The UAE’s increasing willingness to act militarily to secure its interests is perhaps best reflected in the intervention in Yemen that began in 2015, which is primarily led by Saudi Arabia in the north and the Emirates in the south. To support this campaign, and more broadly acquire greater strategic depth, the UAE has recently established military bases in the Horn of Africa, most notably at Assab in Eritrea. To sustain this strategic expansion, and build on its logic, the UAE will almost certainly have to develop greater bluewater naval capabilities in the coming decades.
In addition to its conventional military capabilities, the UAE is deeply committed to counterterrorism and counterradicalization efforts. Much of its military campaign in southern Yemen focuses on counterinsurgency operations against Al-Qaeda in the Arabian Peninsula and other extremist groups, and the UAE was an early and enthusiastic participant in the air war in Syria against the Islamic State in Iraq and the Levant. The UAE takes the hardest line of any Arab government, with the possible exception of Egypt, against Islamists in general, seeing them all as part of a continuum of radicalism. It does not conflate the Muslim Brotherhood with al-Qaeda and ISIL or pro-Iranian Shia militias, but it does regard them all as different iterations of extremism to be categorically opposed.
In addition to counterterrorism and counterradicalization initiatives, the UAE is investing heavily in cybersecurity, using technology to combat both cyber criminals and, at times, domestic political dissidents. Human rights organizations have raised concerns regarding some of these cases.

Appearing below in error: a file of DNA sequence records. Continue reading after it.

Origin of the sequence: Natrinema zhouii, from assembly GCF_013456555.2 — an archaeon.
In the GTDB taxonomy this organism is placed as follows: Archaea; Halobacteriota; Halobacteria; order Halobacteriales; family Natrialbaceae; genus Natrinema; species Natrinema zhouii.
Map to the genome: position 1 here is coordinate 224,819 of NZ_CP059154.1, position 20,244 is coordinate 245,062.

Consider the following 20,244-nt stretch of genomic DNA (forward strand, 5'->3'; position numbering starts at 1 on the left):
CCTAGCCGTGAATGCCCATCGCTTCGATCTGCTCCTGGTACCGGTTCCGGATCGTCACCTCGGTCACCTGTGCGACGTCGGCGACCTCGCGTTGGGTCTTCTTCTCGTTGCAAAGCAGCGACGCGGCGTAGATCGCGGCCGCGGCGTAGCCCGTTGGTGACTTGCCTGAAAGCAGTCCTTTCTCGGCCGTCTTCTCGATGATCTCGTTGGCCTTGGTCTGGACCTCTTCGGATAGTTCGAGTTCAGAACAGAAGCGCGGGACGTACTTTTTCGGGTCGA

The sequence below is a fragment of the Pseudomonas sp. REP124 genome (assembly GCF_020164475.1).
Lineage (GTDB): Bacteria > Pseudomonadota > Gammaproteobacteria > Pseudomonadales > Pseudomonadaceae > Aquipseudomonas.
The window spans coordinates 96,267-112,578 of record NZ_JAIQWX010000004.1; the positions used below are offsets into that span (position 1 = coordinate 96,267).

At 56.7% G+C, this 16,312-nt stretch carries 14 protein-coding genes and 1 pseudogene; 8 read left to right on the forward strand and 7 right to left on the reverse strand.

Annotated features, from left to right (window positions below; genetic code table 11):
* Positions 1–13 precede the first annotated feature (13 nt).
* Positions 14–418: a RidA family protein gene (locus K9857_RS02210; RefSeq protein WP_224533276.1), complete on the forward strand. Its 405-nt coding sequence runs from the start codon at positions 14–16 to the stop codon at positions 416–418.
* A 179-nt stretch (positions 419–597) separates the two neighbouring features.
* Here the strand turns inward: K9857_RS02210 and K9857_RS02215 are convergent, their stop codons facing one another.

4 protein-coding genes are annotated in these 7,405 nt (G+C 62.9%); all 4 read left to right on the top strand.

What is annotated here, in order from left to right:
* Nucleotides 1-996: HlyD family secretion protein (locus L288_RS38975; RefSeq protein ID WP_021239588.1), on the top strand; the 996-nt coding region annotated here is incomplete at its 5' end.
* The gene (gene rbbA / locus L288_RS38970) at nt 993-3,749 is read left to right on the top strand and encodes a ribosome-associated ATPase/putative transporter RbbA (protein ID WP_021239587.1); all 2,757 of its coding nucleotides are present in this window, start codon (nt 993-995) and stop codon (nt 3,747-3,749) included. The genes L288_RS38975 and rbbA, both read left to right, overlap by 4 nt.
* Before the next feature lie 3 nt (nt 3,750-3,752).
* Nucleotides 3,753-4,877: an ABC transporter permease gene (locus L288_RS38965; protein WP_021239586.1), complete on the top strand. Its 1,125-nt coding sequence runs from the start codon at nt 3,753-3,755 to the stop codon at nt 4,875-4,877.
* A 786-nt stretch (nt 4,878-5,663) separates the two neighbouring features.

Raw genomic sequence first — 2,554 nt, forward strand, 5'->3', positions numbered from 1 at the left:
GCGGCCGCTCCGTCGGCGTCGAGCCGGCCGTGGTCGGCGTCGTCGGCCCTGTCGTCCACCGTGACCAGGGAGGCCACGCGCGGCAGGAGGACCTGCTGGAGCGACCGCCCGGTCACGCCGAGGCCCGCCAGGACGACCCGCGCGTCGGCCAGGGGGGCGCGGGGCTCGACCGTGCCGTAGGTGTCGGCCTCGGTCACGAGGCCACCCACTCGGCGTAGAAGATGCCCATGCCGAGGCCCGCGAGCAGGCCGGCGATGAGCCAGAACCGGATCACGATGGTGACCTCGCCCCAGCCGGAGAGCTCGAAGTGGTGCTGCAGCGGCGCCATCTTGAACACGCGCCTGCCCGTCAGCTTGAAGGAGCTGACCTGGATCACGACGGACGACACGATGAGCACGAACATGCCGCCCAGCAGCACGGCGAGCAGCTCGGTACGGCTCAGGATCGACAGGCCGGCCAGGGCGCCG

This paper tracks the evolution of the Emirati national security strategy as it has emerged in these contexts, emphasizing the following key points:
- Mobilizing all its human and natural resources, as well as technology, to compensate for the country’s modest size and small population
- Building its military and other national security-related infrastructure, including cybersecurity
- Seeking strategic depth through overseas military installations and the forward deployment of assets and capabilities
- Emphasizing the centrality of its strategic alliance with Saudi Arabia
- Maintaining close ties with the United States
- Engaging with the global economy and many aspects of emerging globalized culture
- Opposing all forms of radical Islamism
- Making a determined effort to limit the expansion of Iranian influence in the Arab world
- Using “soft power,” such as humanitarian or development aid and investments, at times in conjunction with “hard power,” to promote its interests
- Maintaining and developing its crucial alliance with GCC member states, other Arab countries, and international partners
This study outlines how these ambitious national security strategy pillars developed and are being pursued. In the process, it examines why the UAE is convinced it has few alternatives to playing a disproportionately significant economic, diplomatic, political, and military regional role, and how it is acting on that conclusion. And, finally, it assesses the impact this growing Emirati role and influence is having on a range of Middle Eastern dynamics, and where the UAE fits in the strategic landscape of this unsettled but still crucial region.